Enjoy the current installment of "weekend reading for financial planners" - this week's edition kicks off with recent discussion from Rep. French Hill (R-Ark.) who stated he plans to explore introducing legislation that would give FINRA the authority to examine RIAs, as the regulator originally created to oversee securities dealers continues in its efforts to gain oversight of registered investment advisers as well.
From there, we have a few practice management articles this week, including: guidance for advisors on how to be more secure online; tips on guidance that advisors can give to clients about how to protect themselves from identity theft; a look at how DocuSign is making a big push into helping advisors not only with electronic signatures but creating entire digital workflows; tips on how advisors leaving a broker-dealer can avoid or manage an unfavorable Form U5 filing; and a discussion of how large advisory firms can serve Gen Y profitably today (not just as a feeder system for future AUM).
We also have a few investment-related articles this week, from a look at the ongoing rise of Vanguard and the question of whether their growth may soon slow as the company goes into competition with the advisors it serves via its new Personal Advisor Services platform and as regulators scrutinize whether it is a "too big to fail" company, to a discussion of target-date bond ETFs that have a fixed maturity as a means to invest in a rising interest rate environment, and a look at how the "best" diversifier with a consistent negative correlation to stocks is actually the much-unloved long-term government bond.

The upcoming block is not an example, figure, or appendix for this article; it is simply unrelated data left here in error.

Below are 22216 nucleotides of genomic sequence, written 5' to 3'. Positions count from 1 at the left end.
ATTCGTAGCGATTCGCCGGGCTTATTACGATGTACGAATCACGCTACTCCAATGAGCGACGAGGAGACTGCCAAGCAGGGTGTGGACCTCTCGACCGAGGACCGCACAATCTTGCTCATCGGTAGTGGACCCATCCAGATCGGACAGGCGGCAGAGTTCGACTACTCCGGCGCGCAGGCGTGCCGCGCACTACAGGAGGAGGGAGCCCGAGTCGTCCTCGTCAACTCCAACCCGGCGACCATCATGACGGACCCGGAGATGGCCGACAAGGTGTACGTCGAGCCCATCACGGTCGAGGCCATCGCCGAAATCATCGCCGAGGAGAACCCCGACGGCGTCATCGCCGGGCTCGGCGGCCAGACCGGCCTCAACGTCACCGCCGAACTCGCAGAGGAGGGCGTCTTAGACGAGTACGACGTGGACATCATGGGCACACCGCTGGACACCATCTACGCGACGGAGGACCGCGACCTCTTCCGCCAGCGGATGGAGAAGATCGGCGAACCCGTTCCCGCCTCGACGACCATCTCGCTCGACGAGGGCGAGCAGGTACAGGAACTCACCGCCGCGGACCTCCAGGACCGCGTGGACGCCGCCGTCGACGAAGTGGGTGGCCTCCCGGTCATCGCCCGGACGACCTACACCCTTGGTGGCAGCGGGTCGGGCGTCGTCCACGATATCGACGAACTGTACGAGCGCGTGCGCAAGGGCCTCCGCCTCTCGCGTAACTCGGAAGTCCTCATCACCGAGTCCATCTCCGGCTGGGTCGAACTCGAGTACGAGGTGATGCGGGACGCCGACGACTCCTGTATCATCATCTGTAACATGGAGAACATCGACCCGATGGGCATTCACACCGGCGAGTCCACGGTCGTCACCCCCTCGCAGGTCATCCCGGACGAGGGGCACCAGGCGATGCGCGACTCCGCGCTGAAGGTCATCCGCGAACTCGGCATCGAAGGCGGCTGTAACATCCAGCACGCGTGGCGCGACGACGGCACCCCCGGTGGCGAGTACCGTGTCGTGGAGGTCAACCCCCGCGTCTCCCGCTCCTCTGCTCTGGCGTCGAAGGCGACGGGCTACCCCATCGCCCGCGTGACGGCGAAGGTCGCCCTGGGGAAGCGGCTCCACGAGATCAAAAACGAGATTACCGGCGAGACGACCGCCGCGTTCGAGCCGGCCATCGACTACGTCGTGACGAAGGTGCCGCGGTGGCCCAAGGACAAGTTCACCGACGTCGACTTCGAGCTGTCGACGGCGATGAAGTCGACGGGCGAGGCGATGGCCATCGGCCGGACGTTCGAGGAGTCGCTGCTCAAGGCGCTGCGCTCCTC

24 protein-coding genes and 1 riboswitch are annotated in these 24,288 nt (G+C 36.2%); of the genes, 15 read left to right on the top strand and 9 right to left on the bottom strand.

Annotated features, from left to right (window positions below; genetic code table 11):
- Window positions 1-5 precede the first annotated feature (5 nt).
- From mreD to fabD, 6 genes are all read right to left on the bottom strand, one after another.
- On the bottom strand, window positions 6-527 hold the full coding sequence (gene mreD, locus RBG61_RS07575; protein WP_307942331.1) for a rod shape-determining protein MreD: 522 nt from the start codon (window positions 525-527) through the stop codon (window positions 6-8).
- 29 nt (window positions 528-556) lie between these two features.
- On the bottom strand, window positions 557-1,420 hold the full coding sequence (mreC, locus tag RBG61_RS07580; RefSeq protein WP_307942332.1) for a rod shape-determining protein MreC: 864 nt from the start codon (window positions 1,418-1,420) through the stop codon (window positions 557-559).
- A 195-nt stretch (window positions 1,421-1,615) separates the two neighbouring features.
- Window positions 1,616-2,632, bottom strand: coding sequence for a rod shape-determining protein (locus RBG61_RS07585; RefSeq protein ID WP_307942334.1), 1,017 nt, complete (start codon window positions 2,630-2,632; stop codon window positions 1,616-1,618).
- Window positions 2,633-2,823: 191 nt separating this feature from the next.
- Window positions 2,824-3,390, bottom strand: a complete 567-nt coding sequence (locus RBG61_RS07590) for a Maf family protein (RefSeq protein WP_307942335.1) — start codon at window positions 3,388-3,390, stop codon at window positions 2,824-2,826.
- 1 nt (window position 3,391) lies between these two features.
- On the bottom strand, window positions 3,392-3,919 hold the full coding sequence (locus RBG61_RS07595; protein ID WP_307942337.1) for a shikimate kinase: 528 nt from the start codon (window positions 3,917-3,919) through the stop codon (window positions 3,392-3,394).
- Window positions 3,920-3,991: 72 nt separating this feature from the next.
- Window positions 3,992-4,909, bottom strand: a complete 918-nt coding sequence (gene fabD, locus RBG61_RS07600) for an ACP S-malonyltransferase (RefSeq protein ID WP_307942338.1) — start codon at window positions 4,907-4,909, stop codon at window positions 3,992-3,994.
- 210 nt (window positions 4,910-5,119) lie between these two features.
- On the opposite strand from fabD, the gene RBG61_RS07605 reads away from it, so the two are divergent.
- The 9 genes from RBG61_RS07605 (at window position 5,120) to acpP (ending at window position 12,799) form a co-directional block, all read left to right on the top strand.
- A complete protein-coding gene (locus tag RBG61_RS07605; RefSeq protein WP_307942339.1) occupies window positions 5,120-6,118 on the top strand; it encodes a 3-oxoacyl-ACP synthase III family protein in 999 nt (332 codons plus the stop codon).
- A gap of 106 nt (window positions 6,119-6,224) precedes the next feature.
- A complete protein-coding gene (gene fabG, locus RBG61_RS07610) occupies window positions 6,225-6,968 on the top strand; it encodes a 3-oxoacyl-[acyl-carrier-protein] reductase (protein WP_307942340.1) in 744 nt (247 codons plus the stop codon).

We wrap up with three interesting articles: the first looks at the rapidly emerging trend of states creating their own state-based retirement plans to provide a means for small businesses to offer payroll deduction contributions to an IRA or other tax-deferred retirement plan; the second discusses the release of the new book "Misbehaving", a 'professional memoir' of behavioral economics pioneer Richard Thaler that tracks both his own career and the rise of the behavioral economics movement; and the last is a discussion of the little "white lies" we tell ourselves about money, like the idea that money will provide us safety and security when ultimately money can only ever go so far to provide those comforts (and relying on money to do so can mask more significant spiritual and internal challenges we may be facing along the way).
Enjoy the reading!